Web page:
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Groups build therapy room for Gainesville girl
Volunteers work on a therapy room for Gainesville resident Callie Truelove. - photo by Courtesy of Holly Ranney

Sunshine on a Ranney Day and Ride to Give have teamed to give 11-year-old Callie Truelove, born with Williams syndrome, a new therapy room in her family’s Gainesville home.

Doctors didn’t expect Truelove to see her first birthday, her mother Tabitha Truelove said.

“For the most part she’s always happy, she’s always eager to please and wanting everybody to be happy,” she said. “And that’s just Callie. Really, all of the Williams syndrome kids are like that.”

Callie’s condition caused her to have heart troubles, and this year she had her first open-heart surgery. The day of pre-op, Tabitha Truelove received the call from Sunshine on a Ranney Day.

“When she told us about the room makeover in the back of my mind I thought, ‘That would be so sweet,’” Tabitha Truelove said. “Never, ever in a million years would I ever have thought that this would be what it is.”

Sunshine on a Ranney Day’s goal is to renovate the rooms of children with long-term illnesses, co-founder Holly Ranney said. In Callie’s case, they wanted to create a safe space for her to grow.

“With her condition, she has to constantly be supervised. They’re going to have to take care of her for the rest of her life,” Ranney said.

Callie is having two rooms renovated and won’t see the transformation until the reveal on Saturday.

“We’ve locked them out of the rooms that we’ve worked on,” Ranney said. “We finished off their garage, and the top of her room is going to be the therapy safe room. Now it’s going to look like a jungle. She said she wanted a jungle-themed room. We also renovated her bedroom downstairs, and it looks like it’s in the sky with butterflies.”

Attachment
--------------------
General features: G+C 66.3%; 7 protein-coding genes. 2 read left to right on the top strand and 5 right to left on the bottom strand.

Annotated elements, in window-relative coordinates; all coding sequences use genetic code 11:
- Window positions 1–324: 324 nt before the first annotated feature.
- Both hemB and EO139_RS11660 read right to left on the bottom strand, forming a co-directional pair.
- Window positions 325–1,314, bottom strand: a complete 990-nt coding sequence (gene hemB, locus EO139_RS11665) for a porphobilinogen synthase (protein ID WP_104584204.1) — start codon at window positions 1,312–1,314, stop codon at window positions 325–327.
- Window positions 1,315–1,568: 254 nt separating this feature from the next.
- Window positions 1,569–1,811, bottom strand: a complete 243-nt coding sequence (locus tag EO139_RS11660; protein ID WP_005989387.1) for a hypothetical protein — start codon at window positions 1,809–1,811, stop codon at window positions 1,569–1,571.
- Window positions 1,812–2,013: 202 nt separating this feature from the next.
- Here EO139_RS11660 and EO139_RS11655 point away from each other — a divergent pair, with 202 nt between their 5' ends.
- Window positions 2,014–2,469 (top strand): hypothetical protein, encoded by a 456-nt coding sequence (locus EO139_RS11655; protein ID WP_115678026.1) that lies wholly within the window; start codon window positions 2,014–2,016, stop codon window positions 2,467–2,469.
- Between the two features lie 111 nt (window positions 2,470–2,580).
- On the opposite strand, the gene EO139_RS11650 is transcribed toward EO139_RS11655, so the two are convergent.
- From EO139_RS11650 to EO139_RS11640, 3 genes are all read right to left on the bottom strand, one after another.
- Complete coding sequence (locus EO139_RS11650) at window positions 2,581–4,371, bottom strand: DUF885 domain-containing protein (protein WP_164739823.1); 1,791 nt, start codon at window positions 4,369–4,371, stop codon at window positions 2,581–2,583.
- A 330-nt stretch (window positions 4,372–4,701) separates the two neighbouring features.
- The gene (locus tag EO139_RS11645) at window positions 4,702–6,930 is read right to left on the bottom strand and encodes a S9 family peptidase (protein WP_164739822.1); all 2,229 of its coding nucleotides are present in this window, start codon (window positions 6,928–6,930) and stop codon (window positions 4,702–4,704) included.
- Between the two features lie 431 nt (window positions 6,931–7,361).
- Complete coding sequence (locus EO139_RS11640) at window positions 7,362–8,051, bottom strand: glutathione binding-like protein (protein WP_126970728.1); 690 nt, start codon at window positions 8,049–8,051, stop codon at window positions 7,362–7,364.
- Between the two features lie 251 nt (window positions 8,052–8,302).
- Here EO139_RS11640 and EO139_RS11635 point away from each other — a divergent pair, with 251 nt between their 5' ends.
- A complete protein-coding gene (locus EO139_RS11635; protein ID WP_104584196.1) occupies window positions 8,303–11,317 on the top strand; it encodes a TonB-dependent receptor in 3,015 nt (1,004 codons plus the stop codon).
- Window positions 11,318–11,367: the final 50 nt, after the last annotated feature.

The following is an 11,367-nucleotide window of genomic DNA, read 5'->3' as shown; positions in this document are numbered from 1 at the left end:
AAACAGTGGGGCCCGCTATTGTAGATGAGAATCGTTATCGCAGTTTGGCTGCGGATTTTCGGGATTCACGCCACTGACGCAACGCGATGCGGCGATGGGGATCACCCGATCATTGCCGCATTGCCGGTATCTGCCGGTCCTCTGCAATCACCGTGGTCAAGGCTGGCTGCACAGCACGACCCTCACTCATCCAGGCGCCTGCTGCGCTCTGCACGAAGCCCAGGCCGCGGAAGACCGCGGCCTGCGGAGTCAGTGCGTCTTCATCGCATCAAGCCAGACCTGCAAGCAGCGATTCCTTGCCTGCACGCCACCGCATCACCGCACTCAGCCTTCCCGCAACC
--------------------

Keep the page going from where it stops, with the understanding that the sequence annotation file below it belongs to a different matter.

The funds for this project were mostly raised by Ride to Give, she said, so Sunshine on a Ranney Day could focus on the renovations.

Ride to Give raises money for different causes year-round, but does an annual ride for one special child, Kaete Nazaroff said.

After Ranney contacted Ride to Give about Callie, it started planning a ride and opened a fundraiser page.

“We want to raise as much money as we can, considering my husband is doing this huge ride, and get as many people involved as possible,” Nazaroff said. “We gave ourselves five weeks of fundraising and we were fortunate enough to reach our technical goal before he left. Everything that was raised beyond it while he’s riding is just gravy.”

Her husband, Dave Nazaroff, is a 10-time Ironman and has begun his 900-mile journey from New York to Gainesville. With the ride, Ride to Give has surpassed its $50,000 goal by more than $12,000 and is still accepting donations.

“Everything raised goes to Callie,” Kaete Nazaroff said. “A portion of it goes to Sunshine on Ranney Day for the work that they’ve done and then the rest goes to Callie’s family for her continued therapy and medical expenses that are out of pocket. She still has to have another heart surgery. The cost out of pocket with that, even with the best insurance, is quite a bit. So we want to raise as much money as we can.”

Donations can be made via its website, Facebook page and fundraiser page.

The outpouring of love and support from the community keeps her family going, Tabitha Truelove said.

“My goodness, it means the world,” she said. “This is something that would’ve never, ever, ever been able to happen without Sunshine on a Ranney Day and Ride to Give. Still, every one of us every morning thinks, ‘OK, is this a dream?’”